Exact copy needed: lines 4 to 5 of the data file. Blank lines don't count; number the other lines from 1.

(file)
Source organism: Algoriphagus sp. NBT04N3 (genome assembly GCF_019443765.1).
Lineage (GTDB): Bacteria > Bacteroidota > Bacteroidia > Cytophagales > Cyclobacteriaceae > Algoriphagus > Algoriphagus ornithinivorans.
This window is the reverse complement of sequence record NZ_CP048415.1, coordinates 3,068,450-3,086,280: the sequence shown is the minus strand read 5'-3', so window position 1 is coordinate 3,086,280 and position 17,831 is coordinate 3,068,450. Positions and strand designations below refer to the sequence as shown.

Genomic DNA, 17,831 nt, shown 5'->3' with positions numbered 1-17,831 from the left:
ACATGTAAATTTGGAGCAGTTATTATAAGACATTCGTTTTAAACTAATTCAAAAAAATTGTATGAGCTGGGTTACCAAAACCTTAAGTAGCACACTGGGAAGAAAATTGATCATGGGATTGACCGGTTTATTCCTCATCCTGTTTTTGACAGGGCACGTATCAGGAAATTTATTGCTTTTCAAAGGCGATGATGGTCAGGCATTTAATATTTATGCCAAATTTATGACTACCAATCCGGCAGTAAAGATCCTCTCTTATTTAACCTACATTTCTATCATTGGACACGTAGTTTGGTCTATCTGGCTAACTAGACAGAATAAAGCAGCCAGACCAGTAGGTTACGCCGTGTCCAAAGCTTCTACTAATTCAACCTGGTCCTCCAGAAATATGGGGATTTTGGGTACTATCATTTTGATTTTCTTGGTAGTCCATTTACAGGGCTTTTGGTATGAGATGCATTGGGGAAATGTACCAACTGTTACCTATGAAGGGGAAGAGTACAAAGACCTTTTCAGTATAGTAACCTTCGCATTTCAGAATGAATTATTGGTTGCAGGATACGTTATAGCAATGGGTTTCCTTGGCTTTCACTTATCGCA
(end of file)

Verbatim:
Genomic DNA, 17,831 nt, shown 5'->3' with positions numbered 1-17,831 from the left:
ACATGTAAATTTGGAGCAGTTATTATAAGACATTCGTTTTAAACTAATTCAAAAAAATTGTATGAGCTGGGTTACCAAAACCTTAAGTAGCACACTGGGAAGAAAATTGATCATGGGATTGACCGGTTTATTCCTCATCCTGTTTTTGACAGGGCACGTATCAGGAAATTTATTGCTTTTCAAAGGCGATGATGGTCAGGCATTTAATATTTATGCCAAATTTATGACTACCAATCCGGCAGTAAAGATCCTCTCTTATTTAACCTACATTTCTATCATTGGACACGTAGTTTGGTCTATCTGGCTAACTAGACAGAATAAAGCAGCCAGACCAGTAGGTTACGCCGTGTCCAAAGCTTCTACTAATTCAACCTGGTCCTCCAGAAATATGGGGATTTTGGGTACTATCATTTTGATTTTCTTGGTAGTCCATTTACAGGGCTTTTGGTATGAGATGCATTGGGGAAATGTACCAACTGTTACCTATGAAGGGGAAGAGTACAAAGACCTTTTCAGTATAGTAACCTTCGCATTTCAGAATGAATTATTGGTTGCAGGATACGTTATAGCAATGGGTTTCCTTGGCTTTCACTTATCGCA